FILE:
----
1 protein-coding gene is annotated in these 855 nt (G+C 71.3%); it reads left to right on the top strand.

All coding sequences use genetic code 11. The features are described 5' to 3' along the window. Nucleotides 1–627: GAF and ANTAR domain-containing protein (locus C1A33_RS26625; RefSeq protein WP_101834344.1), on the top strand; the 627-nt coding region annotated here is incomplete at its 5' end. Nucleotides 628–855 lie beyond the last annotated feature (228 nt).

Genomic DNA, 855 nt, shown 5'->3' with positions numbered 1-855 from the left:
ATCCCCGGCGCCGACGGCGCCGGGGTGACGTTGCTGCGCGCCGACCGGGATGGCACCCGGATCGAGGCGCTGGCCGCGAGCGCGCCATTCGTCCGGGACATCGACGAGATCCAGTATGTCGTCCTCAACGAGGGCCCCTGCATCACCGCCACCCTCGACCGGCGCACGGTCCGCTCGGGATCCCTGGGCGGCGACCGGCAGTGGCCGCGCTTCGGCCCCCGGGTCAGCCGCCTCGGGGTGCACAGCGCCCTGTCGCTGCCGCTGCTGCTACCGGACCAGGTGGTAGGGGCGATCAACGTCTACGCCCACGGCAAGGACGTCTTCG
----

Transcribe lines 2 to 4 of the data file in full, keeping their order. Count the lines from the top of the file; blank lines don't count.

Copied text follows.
All coding sequences use genetic code 11. The features are described 5' to 3' along the window. Nucleotides 1–627: GAF and ANTAR domain-containing protein (locus C1A33_RS26625; RefSeq protein WP_101834344.1), on the top strand; the 627-nt coding region annotated here is incomplete at its 5' end. Nucleotides 628–855 lie beyond the last annotated feature (228 nt).

Genomic DNA, 855 nt, shown 5'->3' with positions numbered 1-855 from the left:
ATCCCCGGCGCCGACGGCGCCGGGGTGACGTTGCTGCGCGCCGACCGGGATGGCACCCGGATCGAGGCGCTGGCCGCGAGCGCGCCATTCGTCCGGGACATCGACGAGATCCAGTATGTCGTCCTCAACGAGGGCCCCTGCATCACCGCCACCCTCGACCGGCGCACGGTCCGCTCGGGATCCCTGGGCGGCGACCGGCAGTGGCCGCGCTTCGGCCCCCGGGTCAGCCGCCTCGGGGTGCACAGCGCCCTGTCGCTGCCGCTGCTGCTACCGGACCAGGTGGTAGGGGCGATCAACGTCTACGCCCACGGCAAGGACGTCTTCG